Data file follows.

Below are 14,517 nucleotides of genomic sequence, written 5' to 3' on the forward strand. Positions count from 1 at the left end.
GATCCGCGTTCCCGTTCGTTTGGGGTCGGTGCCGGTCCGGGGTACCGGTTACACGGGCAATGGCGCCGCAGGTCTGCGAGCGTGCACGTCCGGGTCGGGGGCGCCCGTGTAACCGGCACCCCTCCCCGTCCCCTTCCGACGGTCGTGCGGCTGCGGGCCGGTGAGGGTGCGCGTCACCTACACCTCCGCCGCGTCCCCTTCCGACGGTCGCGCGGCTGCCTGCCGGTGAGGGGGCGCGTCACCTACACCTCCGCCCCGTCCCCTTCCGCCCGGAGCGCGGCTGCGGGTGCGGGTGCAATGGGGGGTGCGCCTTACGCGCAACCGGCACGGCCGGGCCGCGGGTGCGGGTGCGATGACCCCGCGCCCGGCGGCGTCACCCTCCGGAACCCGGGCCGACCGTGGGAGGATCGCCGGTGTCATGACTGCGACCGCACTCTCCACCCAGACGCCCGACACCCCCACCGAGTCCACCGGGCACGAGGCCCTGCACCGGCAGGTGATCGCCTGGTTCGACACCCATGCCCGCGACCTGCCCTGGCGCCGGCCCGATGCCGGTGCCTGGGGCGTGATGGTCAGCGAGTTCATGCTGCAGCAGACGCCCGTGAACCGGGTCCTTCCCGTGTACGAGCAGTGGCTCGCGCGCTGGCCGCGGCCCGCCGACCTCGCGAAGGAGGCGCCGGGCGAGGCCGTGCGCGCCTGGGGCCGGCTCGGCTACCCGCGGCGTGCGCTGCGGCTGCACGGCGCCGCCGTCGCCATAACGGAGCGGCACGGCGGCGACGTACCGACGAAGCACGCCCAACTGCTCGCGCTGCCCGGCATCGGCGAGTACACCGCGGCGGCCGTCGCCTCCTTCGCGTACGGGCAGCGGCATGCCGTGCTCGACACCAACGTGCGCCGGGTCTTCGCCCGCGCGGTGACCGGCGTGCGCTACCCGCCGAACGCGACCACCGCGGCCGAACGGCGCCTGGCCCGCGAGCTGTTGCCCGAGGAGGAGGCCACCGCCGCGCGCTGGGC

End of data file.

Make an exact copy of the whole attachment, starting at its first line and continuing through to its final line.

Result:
Below are 14,517 nucleotides of genomic sequence, written 5' to 3' on the forward strand. Positions count from 1 at the left end.
GATCCGCGTTCCCGTTCGTTTGGGGTCGGTGCCGGTCCGGGGTACCGGTTACACGGGCAATGGCGCCGCAGGTCTGCGAGCGTGCACGTCCGGGTCGGGGGCGCCCGTGTAACCGGCACCCCTCCCCGTCCCCTTCCGACGGTCGTGCGGCTGCGGGCCGGTGAGGGTGCGCGTCACCTACACCTCCGCCGCGTCCCCTTCCGACGGTCGCGCGGCTGCCTGCCGGTGAGGGGGCGCGTCACCTACACCTCCGCCCCGTCCCCTTCCGCCCGGAGCGCGGCTGCGGGTGCGGGTGCAATGGGGGGTGCGCCTTACGCGCAACCGGCACGGCCGGGCCGCGGGTGCGGGTGCGATGACCCCGCGCCCGGCGGCGTCACCCTCCGGAACCCGGGCCGACCGTGGGAGGATCGCCGGTGTCATGACTGCGACCGCACTCTCCACCCAGACGCCCGACACCCCCACCGAGTCCACCGGGCACGAGGCCCTGCACCGGCAGGTGATCGCCTGGTTCGACACCCATGCCCGCGACCTGCCCTGGCGCCGGCCCGATGCCGGTGCCTGGGGCGTGATGGTCAGCGAGTTCATGCTGCAGCAGACGCCCGTGAACCGGGTCCTTCCCGTGTACGAGCAGTGGCTCGCGCGCTGGCCGCGGCCCGCCGACCTCGCGAAGGAGGCGCCGGGCGAGGCCGTGCGCGCCTGGGGCCGGCTCGGCTACCCGCGGCGTGCGCTGCGGCTGCACGGCGCCGCCGTCGCCATAACGGAGCGGCACGGCGGCGACGTACCGACGAAGCACGCCCAACTGCTCGCGCTGCCCGGCATCGGCGAGTACACCGCGGCGGCCGTCGCCTCCTTCGCGTACGGGCAGCGGCATGCCGTGCTCGACACCAACGTGCGCCGGGTCTTCGCCCGCGCGGTGACCGGCGTGCGCTACCCGCCGAACGCGACCACCGCGGCCGAACGGCGCCTGGCCCGCGAGCTGTTGCCCGAGGAGGAGGCCACCGCCGCGCGCTGGGC